Abetalipoproteinemia (also known as Bassen-Kornzweig syndrome) is a rare autosomal recessive inherited disorder affecting the lipid metabolism that is characterized by severely decreased levels of apolipoprotein B. Growth retardation can already occur from infancy due to a malabsorption syndrome. Due to the decreased absorption of fat-soluble vitamins (especially vitamin E and A), patients later present with ataxia, a loss of deep tendon reflexes, retinal pigmentation disorders, and acanthocytosis. As well as a decrease in total cholesterol to less than 50 mg/dl and a decrease in Apo B-containing lipoproteins, only low levels of immunoreactive Apo B are found in the serum.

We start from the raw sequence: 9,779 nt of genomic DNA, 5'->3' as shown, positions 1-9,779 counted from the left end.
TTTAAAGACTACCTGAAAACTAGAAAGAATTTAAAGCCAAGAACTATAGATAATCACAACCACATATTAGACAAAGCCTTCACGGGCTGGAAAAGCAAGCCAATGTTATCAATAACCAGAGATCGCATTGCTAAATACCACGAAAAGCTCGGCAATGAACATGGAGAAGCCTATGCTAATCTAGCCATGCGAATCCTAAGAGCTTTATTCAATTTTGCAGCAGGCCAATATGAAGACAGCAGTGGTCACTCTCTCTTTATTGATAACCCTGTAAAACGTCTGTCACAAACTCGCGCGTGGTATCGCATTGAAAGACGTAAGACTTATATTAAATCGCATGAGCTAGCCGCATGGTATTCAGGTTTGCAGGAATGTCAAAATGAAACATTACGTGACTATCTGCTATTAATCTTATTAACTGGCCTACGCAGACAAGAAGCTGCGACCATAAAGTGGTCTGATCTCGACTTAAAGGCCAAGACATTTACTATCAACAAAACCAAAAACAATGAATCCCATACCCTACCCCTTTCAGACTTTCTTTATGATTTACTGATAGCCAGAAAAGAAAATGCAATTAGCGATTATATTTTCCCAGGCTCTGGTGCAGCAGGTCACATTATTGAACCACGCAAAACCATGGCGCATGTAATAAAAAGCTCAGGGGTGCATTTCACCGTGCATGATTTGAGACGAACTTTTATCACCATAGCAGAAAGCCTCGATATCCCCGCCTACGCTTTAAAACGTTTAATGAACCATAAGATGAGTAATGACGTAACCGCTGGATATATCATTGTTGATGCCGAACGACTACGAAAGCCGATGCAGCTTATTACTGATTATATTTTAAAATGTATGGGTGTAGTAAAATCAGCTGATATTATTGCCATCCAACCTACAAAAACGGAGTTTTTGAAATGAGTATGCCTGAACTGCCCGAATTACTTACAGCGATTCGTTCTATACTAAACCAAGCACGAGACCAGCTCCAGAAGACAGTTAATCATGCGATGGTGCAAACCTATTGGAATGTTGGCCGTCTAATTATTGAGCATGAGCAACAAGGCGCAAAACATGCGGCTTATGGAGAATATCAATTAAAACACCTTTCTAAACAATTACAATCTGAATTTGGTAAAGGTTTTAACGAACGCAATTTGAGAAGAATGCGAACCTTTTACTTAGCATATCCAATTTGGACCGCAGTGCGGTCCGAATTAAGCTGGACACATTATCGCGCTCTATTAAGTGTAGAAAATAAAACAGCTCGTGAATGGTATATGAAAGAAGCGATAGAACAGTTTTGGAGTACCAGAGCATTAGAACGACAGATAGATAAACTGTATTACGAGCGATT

The molecular genetic cause of the disease are pathogenic variants in the gene encoding Microsomal Triglyceride Transfer Protein (MTTP). MTTP is a multifunctional heterodimeric protein involved in the assembly and secretion of Apo B-containing lipoproteins (mainly LDL and VLDL) in the liver. Loss of function of MTTP leads to increased degradation of Apo B in the liver. Since the synthesis and secretion of Apo B-containing chylomicrons in the intestine is also impaired, malabsorption of fat-soluble vitamins occurs. Early dietary measures and supplementation with vitamins A and E can prevent the progression of neurological symptoms and retinopathy.
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